Religiously adverb In a religious manner. Drayton.
Religiousness noun The quality of being religious.
Relik noun Relic. [ Obsolete] Chaucer.
[ Latin relinquens
, present participle of relinqquere
. See Relinquish
Relinquent noun One who relinquishes. [ R.]
Relinquish transitive verb
[ imperfect & past participle Relinquished
(-kw?sht); present participle & verbal noun Relinquishing
.] [ Old French relinquir
, Latin relinquere
to leave behind; prefix re-
re + linquere
to leave. See Loan
, and confer Relic
.] 1. To withdraw from; to leave behind; to desist from; to abandon; to quit; as, to relinquish a pursuit.
We ought to relinquish such rites. Hooker.
They placed Irish tenants upon the lands relinquished by the English. Sir J. Davies. 2. To give up; to renounce a claim to; resign; as, to relinquish a debt. Syn.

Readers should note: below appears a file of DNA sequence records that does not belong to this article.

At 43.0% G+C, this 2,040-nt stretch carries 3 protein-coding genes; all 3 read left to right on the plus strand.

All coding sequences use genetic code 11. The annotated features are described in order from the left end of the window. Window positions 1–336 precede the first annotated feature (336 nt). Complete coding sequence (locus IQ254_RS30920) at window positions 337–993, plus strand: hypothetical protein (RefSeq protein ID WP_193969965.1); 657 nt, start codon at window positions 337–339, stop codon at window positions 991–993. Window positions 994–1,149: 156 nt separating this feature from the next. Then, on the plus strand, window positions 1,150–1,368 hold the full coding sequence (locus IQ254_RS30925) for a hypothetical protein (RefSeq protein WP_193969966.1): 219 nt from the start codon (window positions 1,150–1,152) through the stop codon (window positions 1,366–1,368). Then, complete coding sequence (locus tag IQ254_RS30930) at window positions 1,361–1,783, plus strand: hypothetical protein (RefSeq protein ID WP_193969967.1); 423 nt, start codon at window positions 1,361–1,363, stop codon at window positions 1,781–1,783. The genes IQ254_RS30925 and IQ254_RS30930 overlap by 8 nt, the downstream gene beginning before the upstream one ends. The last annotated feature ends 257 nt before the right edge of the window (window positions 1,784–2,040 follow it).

-- To resign; leave; quit; forsake; abandon; desert; renounce; forb...ar; forego. See Resign
Relinquisher noun One who relinquishes.
Relinquishment (-m e nt) noun The act of relinquishing.
; plural -ries
(-rĭz). [ Late Latin reliquiarium
: confer French reliquaire
. See Relic
.] A depositary, often a small box or casket, in which relics are kept.
[ French] See Relic . Chaucer.
Reliquian adjective Of or pertaining to a relic or relics; of the nature of a relic. [ R.]
Reliquidate transitive verb To liquidate anew; to adjust a second time.
Reliquidation noun A second or renewed liquidation; a renewed adjustment. A. Hamilton.
Reliquiæ noun plural
[ Latin See Relic
.] 1. Remains of the dead; organic remains; relics. 2. (Botany) Same as Induviæ .
Relish transitive verb
[ imperfect & past participle Relished
(-...sht); present participle & verbal noun Relishing
.] [ Of. relechier